Chinese foods are one of the greatest culinary pleasures while eating, but if you have diabetes or are at high risk for developing it, many traditional Chinese dishes may not be suitable for you. But whether one has diabetes or not, everyone should be able to savour the complex flavours and rich cultural heritage that these meals possess.
Any diabetic can eat Chinese food as frequently as they’d like without running the risk of harming their health with a few easy guidelines and substitutes.
1. Health Problems Caused by Chinese Foods
Chinese foods are saltier. It contains sodium, which raises blood pressure and ultimately has several other detrimental effects on the heart’s health. Chinese foods should not be consumed by those with cardiac conditions.
Additionally, it is strongly advised that diabetics steer clear of Chinese foods because it increases their chance of developing cardiovascular disease and even stroke.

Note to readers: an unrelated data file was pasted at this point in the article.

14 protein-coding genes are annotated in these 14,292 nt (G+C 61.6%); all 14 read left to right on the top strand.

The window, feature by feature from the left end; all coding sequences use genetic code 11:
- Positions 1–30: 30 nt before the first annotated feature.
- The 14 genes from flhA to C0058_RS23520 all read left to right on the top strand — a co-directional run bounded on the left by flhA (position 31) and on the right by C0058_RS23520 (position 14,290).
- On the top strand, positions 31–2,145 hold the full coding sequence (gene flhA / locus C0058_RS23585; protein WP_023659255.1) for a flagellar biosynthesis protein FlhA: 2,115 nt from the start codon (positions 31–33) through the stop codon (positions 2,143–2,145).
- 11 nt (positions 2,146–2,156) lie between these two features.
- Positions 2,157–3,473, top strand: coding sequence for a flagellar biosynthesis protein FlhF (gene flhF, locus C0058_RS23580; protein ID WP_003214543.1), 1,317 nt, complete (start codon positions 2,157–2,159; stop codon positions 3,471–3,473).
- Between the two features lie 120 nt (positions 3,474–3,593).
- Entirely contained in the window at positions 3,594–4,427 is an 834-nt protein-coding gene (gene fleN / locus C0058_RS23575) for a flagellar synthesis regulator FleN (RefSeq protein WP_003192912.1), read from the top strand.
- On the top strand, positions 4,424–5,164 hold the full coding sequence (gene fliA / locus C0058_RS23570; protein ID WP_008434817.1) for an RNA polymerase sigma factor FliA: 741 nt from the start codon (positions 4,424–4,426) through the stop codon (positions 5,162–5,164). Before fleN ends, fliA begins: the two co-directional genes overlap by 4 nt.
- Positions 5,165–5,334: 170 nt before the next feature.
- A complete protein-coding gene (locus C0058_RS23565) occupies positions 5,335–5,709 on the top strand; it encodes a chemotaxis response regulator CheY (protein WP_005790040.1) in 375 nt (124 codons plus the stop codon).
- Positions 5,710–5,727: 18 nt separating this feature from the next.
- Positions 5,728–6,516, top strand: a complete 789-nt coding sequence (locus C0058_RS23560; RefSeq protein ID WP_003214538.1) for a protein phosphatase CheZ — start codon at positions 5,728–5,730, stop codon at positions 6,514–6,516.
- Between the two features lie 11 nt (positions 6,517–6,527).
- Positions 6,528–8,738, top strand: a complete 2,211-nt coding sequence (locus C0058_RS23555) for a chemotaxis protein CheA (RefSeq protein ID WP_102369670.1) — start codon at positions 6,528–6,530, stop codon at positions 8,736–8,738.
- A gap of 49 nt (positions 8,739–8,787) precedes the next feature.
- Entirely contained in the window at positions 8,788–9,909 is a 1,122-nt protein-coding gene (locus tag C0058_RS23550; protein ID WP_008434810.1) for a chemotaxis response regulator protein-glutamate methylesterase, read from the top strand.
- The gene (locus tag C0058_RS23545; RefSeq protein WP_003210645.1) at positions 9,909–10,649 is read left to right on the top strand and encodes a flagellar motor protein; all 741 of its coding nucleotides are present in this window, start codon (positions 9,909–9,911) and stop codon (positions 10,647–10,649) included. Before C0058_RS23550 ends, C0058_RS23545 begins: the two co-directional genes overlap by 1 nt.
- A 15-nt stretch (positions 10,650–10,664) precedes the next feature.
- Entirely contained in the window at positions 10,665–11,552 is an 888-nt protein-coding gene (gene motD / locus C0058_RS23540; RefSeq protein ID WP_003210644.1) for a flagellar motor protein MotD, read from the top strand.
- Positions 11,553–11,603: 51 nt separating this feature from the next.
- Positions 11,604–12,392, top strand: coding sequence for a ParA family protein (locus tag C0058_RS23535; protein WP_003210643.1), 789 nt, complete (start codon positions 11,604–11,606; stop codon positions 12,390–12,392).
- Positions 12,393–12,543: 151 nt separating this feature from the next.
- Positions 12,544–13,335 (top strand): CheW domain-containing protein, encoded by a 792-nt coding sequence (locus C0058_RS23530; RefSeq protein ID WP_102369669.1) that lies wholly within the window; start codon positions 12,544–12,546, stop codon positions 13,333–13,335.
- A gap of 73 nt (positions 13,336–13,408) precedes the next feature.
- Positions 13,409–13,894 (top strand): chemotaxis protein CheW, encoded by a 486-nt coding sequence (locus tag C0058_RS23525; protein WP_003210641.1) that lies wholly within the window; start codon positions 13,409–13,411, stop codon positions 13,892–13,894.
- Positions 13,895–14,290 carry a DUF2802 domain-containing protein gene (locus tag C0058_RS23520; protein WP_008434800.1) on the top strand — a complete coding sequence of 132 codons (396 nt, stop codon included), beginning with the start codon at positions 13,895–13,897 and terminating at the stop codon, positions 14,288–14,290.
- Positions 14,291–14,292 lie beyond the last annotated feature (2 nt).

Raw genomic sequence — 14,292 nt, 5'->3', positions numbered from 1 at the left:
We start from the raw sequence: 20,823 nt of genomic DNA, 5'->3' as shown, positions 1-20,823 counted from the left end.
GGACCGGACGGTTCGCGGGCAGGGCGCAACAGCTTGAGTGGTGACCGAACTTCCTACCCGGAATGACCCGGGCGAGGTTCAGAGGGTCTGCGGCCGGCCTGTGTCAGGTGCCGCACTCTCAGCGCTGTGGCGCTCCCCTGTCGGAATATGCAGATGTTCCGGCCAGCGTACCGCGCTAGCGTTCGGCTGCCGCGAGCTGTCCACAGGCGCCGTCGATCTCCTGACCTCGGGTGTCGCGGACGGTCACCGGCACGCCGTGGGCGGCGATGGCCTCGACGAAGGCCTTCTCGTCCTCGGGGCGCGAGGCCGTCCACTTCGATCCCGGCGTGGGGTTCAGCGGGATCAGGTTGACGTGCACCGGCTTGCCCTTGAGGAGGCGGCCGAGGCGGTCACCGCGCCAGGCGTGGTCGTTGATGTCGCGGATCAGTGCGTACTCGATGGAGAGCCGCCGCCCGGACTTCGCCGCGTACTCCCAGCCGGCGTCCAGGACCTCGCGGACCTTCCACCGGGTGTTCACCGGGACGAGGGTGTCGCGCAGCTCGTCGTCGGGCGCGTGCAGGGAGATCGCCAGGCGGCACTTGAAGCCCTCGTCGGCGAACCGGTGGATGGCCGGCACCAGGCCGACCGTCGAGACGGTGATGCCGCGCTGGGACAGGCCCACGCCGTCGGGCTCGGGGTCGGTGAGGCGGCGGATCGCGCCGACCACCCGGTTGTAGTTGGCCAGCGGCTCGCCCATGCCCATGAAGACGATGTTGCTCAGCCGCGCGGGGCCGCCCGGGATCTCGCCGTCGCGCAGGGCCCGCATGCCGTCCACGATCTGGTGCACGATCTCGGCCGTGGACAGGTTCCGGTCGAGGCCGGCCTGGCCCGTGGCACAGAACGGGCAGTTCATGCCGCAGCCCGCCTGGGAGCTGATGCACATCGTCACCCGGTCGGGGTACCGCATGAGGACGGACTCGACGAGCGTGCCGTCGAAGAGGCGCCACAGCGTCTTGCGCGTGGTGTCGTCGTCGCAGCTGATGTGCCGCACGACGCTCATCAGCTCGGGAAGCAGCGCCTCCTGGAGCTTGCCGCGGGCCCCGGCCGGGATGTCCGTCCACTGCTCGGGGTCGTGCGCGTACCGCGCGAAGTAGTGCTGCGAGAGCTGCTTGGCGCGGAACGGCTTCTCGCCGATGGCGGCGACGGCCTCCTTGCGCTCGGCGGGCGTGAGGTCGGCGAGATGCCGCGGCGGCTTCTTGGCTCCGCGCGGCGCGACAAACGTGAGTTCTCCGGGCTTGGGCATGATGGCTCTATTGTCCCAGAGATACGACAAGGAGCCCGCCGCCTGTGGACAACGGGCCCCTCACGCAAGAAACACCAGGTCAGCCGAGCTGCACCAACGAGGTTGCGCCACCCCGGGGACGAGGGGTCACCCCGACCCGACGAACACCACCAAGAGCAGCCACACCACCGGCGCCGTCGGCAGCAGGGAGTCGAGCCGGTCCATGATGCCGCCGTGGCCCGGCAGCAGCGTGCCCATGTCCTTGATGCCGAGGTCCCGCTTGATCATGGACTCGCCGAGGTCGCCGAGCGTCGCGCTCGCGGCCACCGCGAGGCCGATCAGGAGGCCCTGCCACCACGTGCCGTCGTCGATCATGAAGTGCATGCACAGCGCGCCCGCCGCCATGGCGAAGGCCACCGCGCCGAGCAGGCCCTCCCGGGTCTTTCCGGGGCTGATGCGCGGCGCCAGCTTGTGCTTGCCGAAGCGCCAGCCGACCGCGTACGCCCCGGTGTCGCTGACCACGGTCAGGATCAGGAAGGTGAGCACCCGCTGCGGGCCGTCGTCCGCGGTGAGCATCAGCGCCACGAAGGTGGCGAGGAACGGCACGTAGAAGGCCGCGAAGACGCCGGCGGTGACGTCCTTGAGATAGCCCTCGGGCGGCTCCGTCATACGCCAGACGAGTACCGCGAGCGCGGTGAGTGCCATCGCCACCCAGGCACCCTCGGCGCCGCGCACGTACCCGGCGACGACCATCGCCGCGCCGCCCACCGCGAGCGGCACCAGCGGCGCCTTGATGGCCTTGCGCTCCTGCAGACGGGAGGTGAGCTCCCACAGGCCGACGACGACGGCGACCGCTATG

The extra oil found in Chinese food is what causes the sensation of bloating. Heart disease and stroke risk are both increased by it. Your body gets uncomfortable from the oil in it, which also tends to postpone stomach emptying.
It will prevent your gut from emptying, causing you to feel bloated and lingering inside.
1.3 Gaining Weight
The main sources of carbohydrates in Chinese foods are noodles and rice. As soon as the carbs are broken down into energy, you start to feel hungry. You feel inclined to consume more as a result, which ultimately results in weight gain.
1.4 Having Acidity
Chinese foods make the oil last longer by causing the gut to produce more acid. Chinese foods cause the stomach to produce more acid and agitate the lining of the stomach.
The headaches are caused by a substance called monosodium glutamate, which is found in Chinese foods. It makes muscles more pliable, which results in migraines.
2. Effects of Monosodium Glutamate on Health